Consumer Reports: The Best Toilet Paper

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Our latest tests of the biggest national and store brands of toilet paper show that you don¹t have to pay the most for rolls that are strong yet soft. (At left, lab technician Awilda Cruz dampens toilet paper sheets weighted with lead shot to see which rolls hold up best under stress.)

At just 12 to 15 cents per 100 sheets, CR Best Buys Kirkland Signature (Costco) and White Cloud (Walmart) cost roughly half what we paid for three pricey performers from Quilted Northern, Charmin, and Cottonelle. That can add up to roughly $130 per year for a family of three.

Price isn't the only reason you might want to sidestep Charmin Ultra Strong. It was also ultra-slow to break apart in our disintegration tests, a concern if you have paper-crazy kids or a septic system.

Toilet-paper makers are also plying you with more sheets, more layers, and the added sanitation of wet wipes. More rolls made from recycled products also promise to be softer as well as greener. But weeks of testing shows that some promises are mostly puffery, and some wet wipes could give you a nasty surprise if they're flushed. Here are the details:
Greener still isn't softer

We tested Marcal's 1000 and Sunrise, as well as Seventh Generation, which use 100 percent recycled materials. All did well in our disintegration tests but were only so-so for softness. They've since been reformulated, in part for softness. But as our retest shows, green still involves some sacrifices.

Marcal's new Small Steps replaces its earlier green products. At 8 cents per 100 sheets, it costs roughly one-third as much as the reformulated version of Seventh Generation we tested. That and top performance in our disintegration tests make it a good low-priced choice among greener rolls.


But as with the latest Seventh Generation paper, softness and strength was only middling despite the changes.
More plies aren't always stronger

We measured how much lead shot dampened sheets could hold before they broke. The strongest were thickest and typically had two plies, or layers, compared with one for lower-scoring rolls. Quilted Northern Ultra Plush has three plies, but it was neither thickest nor strongest. And Scott Extra Soft single ply proved about as strong as many two-ply rolls.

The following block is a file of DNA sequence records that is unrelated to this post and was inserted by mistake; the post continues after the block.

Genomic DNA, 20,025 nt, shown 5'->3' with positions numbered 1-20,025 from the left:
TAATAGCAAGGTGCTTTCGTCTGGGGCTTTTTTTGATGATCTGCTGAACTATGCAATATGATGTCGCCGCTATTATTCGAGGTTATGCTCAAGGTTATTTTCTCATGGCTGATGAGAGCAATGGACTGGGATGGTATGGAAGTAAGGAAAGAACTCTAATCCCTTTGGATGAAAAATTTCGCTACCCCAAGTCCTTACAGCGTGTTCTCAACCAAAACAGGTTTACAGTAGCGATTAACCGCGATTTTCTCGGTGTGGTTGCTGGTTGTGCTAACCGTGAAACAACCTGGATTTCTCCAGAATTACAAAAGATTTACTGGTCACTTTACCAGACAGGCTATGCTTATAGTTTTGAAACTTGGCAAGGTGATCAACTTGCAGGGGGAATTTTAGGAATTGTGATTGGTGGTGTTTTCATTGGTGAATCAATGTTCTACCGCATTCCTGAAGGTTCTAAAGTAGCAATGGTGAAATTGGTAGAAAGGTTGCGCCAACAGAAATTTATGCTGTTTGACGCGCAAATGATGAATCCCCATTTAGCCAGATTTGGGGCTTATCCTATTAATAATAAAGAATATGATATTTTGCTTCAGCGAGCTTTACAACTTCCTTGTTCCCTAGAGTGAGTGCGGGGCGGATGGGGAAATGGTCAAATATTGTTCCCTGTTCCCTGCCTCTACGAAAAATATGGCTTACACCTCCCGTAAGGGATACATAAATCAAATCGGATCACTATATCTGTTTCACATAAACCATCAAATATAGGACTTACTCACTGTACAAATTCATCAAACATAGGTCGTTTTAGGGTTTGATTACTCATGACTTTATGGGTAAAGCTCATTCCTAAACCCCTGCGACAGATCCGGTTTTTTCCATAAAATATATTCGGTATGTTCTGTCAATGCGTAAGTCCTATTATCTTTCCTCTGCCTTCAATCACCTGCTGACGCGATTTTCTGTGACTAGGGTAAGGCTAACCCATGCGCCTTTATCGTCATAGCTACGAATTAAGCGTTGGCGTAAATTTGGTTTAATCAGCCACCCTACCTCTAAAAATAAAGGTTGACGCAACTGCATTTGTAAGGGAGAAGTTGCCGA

More sheets might not be a bargain

At just 6 cents per 100 sheets, Scott 1000 delivered the most sheets for the lowest price. But because it was also the thinnest and wimpiest toilet roll we tested, you could wind up using more of this lower-scoring roll than you bargained for.
When "flushable" might not be

All three wet wipes were at least as thick as the sheets in our thickest rolls. That and their texture helped them ace our strength tests. But unlike even the most robust rolls, none of the wipes broke apart in our disintegration tests. And at $4 or more per 100 sheets, they're the priciest by far.

Our advice: Bag and toss wipes into the trash when you're done rather than risk taxing your toilet or septic system.

Other Ways to Save

Buy in bulk
You can save roughly 20 cents per roll, even with the usual 12 pack, compared with buying rolls individually. But "bulk" meant 36 rolls for the Costco Kirkland Signature we tested.

Question the claims
Even the slowest in our disintegration tests was labeled "flushable" and "septic safe." Look for rolls rated higher in those tests, especially if you have a septic system or small children.

Know what green means
Look for rolls that are 100 percent recycled. Greenpeace, the environmental-advocacy group, also rates paper based on the bleaching process (see www.greenpeace.org) to help protect ancient forests, wildlife, and water.

 

 

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